The Lure of Team Written Books: Will Grayson, Will Grayson by John Green and David Levithan

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Nick & Norah's Infinite Playlist
Note: Not the movie version cover
I hugely enjoy team written books. It's possible the first one that really registered off the scale on my YA literature radar was Nick and Nora's Infinite Playlist by David Levithan and Rachel CohnThese two writers refined the idea of using alternating chapters with different points of view (in this case, the two protagonists, one male, one female) to push a story along in the most compelling way.  The book is sweet, funny, poignant and sexy and in one night, two characters grow more than they did in the months preceding.  I've actually given it as presents to kids who have found it life-altering. Full confession: I couldn't bring myself to watch the movie.  (I have an issue with books into movies - I believe the motion picture industry, in a vain attempt to avoid original work, attempts to find excellent books and then ruin them onscreen.  Nicholas Sparks is the exception to this rule; his books are "neh" but the movies are usually much better.)  I think a book with so much internal monologue is destined for disaster on the movie screen since either you do voice over and it's cheesy, or you leave out all the vulnerable internal stuff and the characters look snarky (which happened here based on my watching trailer clips and interviewing kids who actually watched it and were terribly disappointed).  I also hate it when the sad, pathetic friend with a drinking problem is the comic relief - there is plenty that is incredibly funny about the book, but alcoholism isn't part of it.

David and Rachel followed it up with another good effort (although not as earth-shattering as Nick and Nora's Naomi and Ely's No Kiss List, about two best friends who have to come to terms with their feelings when a boy comes between them and causes them to confront truths about their relationship.  In a similar vein, I was excited to see that they have a new project due to come out this fall, Dash & Lily's Book of Dares, so I'll be buying a couple copies for the library very soon. So we know David Levithan is a genius cowriter when he's got Rachel Cohn in his back pocket, but what about someone else?  Enter John Green, genius, Printz award winner, cofounder of Nerdfighters Made of Awesome, and premier video blogger.  The perfect collaborator for a very special book.  Anyone who can turn out amazing books like Looking for Alaska, An Abundance of Katherines (my all-time John Green favorite) and Paper Towns deserves to wear a sparkly crown and have people bow to his every whim.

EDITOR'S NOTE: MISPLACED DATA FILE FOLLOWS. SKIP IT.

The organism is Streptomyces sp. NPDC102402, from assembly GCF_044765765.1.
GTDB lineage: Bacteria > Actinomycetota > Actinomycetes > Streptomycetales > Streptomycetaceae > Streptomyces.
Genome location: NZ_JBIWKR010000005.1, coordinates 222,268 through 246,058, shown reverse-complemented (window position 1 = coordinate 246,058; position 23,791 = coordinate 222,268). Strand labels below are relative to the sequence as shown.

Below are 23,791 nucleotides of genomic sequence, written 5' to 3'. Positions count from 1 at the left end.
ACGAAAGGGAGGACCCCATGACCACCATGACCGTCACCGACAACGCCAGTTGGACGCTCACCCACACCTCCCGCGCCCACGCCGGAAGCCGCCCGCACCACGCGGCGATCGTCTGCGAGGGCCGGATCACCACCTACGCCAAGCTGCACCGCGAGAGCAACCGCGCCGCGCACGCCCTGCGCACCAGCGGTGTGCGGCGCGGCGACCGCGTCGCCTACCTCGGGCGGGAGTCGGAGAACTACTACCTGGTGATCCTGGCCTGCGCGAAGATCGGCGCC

Will Grayson, Will GraysonWill Grayson, Will Grayson is definitely a good union of these two author's styles.  I was actually surprised at how dark the David Levithan portion was, but let me explain the premise first in case you haven't heard anything about the book.  Here's the description from the website:
One cold night, in a most unlikely corner of Chicago, two teens—both named Will Grayson—are about to cross paths. As their worlds collide and intertwine, the Will Graysons find their lives going in new and unexpected directions, building toward romantic turns-of-heart and the epic production of history’s most fabulous high school musical.
Hilarious, poignant, and deeply insightful, John Green and David Levithan’s collaborative novel is brimming with a double helping of the heart and humor that have won both them legions of faithful fans.
 Readers familiar with Levithan and Green's individual books will easily tell who wrote which chapters.  David Levithan's Will Grayson is a dark, depressed individual struggling to come to terms with his family life and his sexuality and the tone of these pages reminded me a lot of Levithan's book about 9-11, Love is the Higher Law.   John Green's style is obvious with his usual trademarks in evidence - a vulnerable, funny Will Grayson placed in often absurd situations who happens to have a vibrant sidekick, in this case the over-the-top, football playing, musical writing, very out of the closet, Tiny Cooper.  At a recent YALSA session featuring John Green, a librarian asked when we could expect Tiny Cooper on Broadway and the whole room burst into excited applause (no musical is planned as of yet).  There were times that the Chicago area setting felt a little like an homage to John Hughes' films - I could even hear the uber cool playlist in the background.  Will Grayson, Will Grayson is a great addition to each authors collection and it's great to see two such different writer merge styles into such a successful project.

Let It Snow: Three Holiday RomancesIn thinking about highly successful collaborative writing projects, I have to plug a project that did not get enough press when it came out.  Let It Snow is a fantastic project John Green wrote with Maureen Johnson (known for her Scarlet books) and Lauren Myracle (of ttyl fame).  Also written in alternating chapters starring different characters, a Christmas blizzard intertwines the lives of these teens as they find romance and friendship, sometimes where they least expect it during an often extremely surreal holiday.  John Green seems to have two partners in his often bizarre and laugh out loud sense of humor so anyone who has enjoyed his books would do well to pick this one up, whether or not it's Christmas or just Christmas in July.